As we mark the second anniversary of the pandemic, workers around the world are showing strength in the face of continued uncertainty.

Life is returning to something more “normal” for many. States and employers are dropping restrictions put in place to contain the virus. Masks are falling by the wayside in countries where vaccination rates are high or where the Omicron super wave has made it possible for the population to build immunity. But still the virus is spiking in many parts of the world, and war threatens to destabilize economies still in recovery.

“We have seen incredible resilience and courage from workers the world over, and there have been amazing rays of hope—Fresenius workers in Slovenia organizing for better conditions, DHL drivers in Nigeria winning a first collective agreement, retail workers in Australia and Japan curbing customer violence,” said Christy Hoffman, General Secretary of UNI Global Union.  “But unfortunately, many are still without the safe jobs, decent wages and union rights that they deserve.

“The pandemic accelerated technological change—transforming how millions of us work while further enriching already unfathomably wealthy tech giants. It exposed and exacerbated the extreme degree of inequality within countries and between nations. It has also shown the fundamental role of unions and collective bargaining in addressing these imbalances.”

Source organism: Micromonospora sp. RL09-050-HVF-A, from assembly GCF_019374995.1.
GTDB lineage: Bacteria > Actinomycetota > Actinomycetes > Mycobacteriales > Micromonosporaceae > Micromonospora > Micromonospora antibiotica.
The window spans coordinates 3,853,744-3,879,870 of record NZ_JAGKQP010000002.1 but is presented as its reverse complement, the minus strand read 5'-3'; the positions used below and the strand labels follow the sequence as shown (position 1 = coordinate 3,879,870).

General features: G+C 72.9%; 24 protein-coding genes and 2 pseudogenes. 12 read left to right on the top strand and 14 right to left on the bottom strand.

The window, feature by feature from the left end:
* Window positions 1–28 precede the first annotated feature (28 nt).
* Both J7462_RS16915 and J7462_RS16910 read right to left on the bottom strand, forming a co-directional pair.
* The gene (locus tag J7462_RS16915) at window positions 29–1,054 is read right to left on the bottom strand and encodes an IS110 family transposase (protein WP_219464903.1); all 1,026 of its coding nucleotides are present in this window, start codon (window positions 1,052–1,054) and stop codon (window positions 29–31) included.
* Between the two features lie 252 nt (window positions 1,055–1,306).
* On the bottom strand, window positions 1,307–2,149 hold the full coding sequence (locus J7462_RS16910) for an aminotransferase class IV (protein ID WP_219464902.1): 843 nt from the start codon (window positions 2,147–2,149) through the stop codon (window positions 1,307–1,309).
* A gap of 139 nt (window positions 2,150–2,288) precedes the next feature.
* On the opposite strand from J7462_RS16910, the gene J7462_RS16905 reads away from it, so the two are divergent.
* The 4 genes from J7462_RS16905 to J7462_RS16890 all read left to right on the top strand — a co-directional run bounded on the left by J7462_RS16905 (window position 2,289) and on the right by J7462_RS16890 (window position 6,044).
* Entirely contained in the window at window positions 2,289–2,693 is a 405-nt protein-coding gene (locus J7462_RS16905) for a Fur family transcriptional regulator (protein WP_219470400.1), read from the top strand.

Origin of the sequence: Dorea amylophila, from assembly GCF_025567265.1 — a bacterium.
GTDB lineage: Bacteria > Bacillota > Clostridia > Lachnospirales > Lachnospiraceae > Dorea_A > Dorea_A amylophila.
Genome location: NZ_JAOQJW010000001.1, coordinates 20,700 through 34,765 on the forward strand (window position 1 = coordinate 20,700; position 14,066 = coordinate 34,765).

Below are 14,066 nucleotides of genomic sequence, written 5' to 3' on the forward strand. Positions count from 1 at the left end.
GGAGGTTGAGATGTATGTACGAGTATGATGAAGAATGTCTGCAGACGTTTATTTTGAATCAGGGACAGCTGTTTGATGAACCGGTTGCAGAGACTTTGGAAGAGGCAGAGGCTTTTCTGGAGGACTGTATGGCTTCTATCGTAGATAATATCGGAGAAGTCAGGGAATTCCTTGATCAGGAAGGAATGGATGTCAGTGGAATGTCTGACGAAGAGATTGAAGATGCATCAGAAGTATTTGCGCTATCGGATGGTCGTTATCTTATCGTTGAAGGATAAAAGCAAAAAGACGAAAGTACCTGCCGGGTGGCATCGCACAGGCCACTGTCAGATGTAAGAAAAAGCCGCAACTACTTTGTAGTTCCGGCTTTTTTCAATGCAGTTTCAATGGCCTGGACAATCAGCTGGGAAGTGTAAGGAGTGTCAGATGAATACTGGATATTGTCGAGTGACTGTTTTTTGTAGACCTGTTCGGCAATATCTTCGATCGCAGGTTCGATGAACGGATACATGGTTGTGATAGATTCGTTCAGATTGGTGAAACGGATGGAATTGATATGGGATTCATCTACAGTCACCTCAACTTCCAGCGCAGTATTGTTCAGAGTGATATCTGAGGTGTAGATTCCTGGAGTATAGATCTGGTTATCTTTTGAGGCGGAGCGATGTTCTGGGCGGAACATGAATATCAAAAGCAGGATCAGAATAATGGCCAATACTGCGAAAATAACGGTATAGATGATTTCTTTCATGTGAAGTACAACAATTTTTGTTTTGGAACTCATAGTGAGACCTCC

UNI Global Union and our affiliated unions are taking action to ensure that the world of work does not merely revert to its pre-pandemic standards but emerges better than before. We have put forward research and guidelines for bargaining to address the explosion of remote work. Unions are organizing to elevate essential workers who are keeping their communities safe, fed, clean and healthy during the pandemic. We are advocating for the International Labour Organization to make occupational safety and health a fundamental right for all.

“We cannot allow old problems to fester in the new normal. Occupational health was a global crisis before COVID-19, but the call for worker safety was made more urgent by the pandemic—where an untold number of workers were infected on the job,” said UNI’s Hoffman. “Unions everywhere are heeding this call by demanding vaccine equality, stronger regulations, greater investment, more training and collaboration on workplace safety. These are critical steps to ensure that by this time next year, COVID-19 is behind us and a future with safer jobs lies ahead.”